In 1998 Vladimir Arnold (1937 – 2010), one of the greatest mathematicians of our times, in his article “Mathematical Innumeracy Scarier Than Inquisition Fires” (newspaper “Izvestia”, Moscow) stated that the power players didn’t need all the people to be able to think and analyze, only “cogs in machines,” serving their interests and business processes. He also wrote that American students didn’t know how to sum up simple fractions. Most of them sum up numerator and denominators of one simple fraction with the ones of the other, i.e. as they did it, 1/2+ 1/3 according to their understand is equal to 2/5 . Vladimir Arnold pointed out that with this kind of education, students can’t think, prove and reason – they are easy to turn into a crowd, to be easily manipulated by cunning politicians because they don’t usually understand causes and effects of political acts. I would add, for myself, that this process is quite understandable and expected because computers, internet and consumer society lifestyle (with its continuous rush for more and newer commodities we are induced to regard as a healthy behavior) have wiped off young people’s skills in elementary logic and eagerness to study hard. And this is exactly what the consumer economics and its bosses, the owners of international businesses and local magnates, need.
I recall a funny incident that happened in Kharkov (Ukraine). One Biology student was asked what “two squared” was. He answered that it was the number 2 inscribed into a square.
The level and the scale of education and intellectual decline described can be easily measured with the help of the Research Gate platform. It could be appropriate to test students’ logic abilities, instead of guess-the-answer tests which have taken over all the universities within the framework of Bologna Process which victorious march on the territories of former Soviet states. Many people can remember the fact that Soviet education system was one of the best in the world. I have therefore suggested the following tests:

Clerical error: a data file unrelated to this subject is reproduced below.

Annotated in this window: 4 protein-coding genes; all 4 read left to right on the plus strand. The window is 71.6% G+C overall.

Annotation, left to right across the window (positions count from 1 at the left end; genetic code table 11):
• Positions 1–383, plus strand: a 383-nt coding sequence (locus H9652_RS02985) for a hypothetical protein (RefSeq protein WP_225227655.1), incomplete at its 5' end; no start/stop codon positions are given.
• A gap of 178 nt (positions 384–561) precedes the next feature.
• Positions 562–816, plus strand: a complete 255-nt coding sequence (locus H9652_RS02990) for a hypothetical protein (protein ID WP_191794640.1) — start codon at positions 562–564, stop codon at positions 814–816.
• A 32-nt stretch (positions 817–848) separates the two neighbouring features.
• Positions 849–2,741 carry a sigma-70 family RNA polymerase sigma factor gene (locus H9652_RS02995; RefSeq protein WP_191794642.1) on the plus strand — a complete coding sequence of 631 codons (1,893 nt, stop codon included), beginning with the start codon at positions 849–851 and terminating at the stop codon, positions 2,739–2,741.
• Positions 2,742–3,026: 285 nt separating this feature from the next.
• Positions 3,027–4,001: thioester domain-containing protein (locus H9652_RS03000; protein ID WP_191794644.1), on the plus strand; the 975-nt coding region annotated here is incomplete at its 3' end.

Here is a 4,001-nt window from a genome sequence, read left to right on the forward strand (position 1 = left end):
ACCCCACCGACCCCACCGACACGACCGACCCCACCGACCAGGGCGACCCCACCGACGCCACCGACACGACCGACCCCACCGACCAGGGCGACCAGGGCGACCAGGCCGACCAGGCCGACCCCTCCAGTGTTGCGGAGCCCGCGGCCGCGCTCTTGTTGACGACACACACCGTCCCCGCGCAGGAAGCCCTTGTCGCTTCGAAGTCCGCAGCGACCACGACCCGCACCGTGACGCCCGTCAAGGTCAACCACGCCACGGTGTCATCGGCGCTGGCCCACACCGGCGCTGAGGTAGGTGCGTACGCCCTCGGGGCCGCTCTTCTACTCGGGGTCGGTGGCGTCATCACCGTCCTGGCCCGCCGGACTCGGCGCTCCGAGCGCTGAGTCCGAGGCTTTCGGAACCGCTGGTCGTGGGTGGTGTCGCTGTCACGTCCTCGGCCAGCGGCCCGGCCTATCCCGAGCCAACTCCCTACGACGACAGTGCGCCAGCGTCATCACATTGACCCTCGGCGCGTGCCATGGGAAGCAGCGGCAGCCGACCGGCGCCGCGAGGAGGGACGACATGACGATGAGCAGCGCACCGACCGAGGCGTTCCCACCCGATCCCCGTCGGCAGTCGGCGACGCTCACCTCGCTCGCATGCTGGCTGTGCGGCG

1. In a Nikolai Bogdanov-Belsky (1868-1945) painting “Oral accounting at Rachinsky's People's school”(1895) one could see boys in a village school at a mental arithmetic lesson. Their teacher, Sergei Rachinsky (1833-1902), the school headmaster and also a professor at the Moscow University in the 1860s, offered the children the following exercise to do a mental calculation (http://commons.wikimedia.org/wiki/File:BogdanovBelsky_UstnySchet.jpg?uselang=ru):
(10 х 10 + 11 х 11 + 12 х 12 + 13 х 13 + 14 х 14) / 365 = ?
(there is no provision here on Research Gate to write square of the numbers,thats why I have writen through multiplication of the numbers )
19th century peasant children with basted shoes (“lapti”) were able to solve such task mentally. This year, in September, this very exercise was given to the senior high school pupils and the first year students of a university with major in Physics and Technology in Kyiv (the capital of Ukraine) and no one could solve it.
2. Exercise of a famous mathematician Johann Carl Friedrich Gauss (1777–1855): to calculate mentally the sum of the first one hundred positive integers:
1+2+3+4+…+100 = ?
3. Albrecht Dürer’s (1471-1528) magic square (http://en.wikipedia.org/wiki/Magic_square)
The German Renaissance painter was amazed by the mathematical properties of the magic square, which were described in Europe firstly in Spanish (the 1280s) and Italian (14th century) manuscripts. He used the image of the square as a detail for in his Melancholia I painting , which was drawn in 1514, and included the numbers 15 and 14 in his magic square:
16 3 2 13
5 10 11 8
9 6 7 12
4 15 14 1
Ask your students to find regularities in this magic square. In case this exercise seems hard, you can offer them Lo Shu (2200 BC) square, a simpler variant of magic square of the third order (minimal non-trivial case):
4 9 2
3 5 7
8 1 6
4. Summing up of simple fractions.
According to Vladimir Arnold’s popular articles, in the era of computers and Internet, this test becomes an absolute obstacle for more and more students all over the world. Any exercises of the following type will be appropriate at this part:
3/7 + 7/3 = ? and 5/6 + 7/15=?
I think these four tests will be enough. All of them are for logical skills, unlike the tests created under Bologna Process.
Dear colleagues, professors and teachers,
You can offer these tasks to the students at your colleges and universities and share the results here, at the Research Gate platform, so that we all can see the landscape of the wretchedness and misery resulted from neoliberal economics and globalization.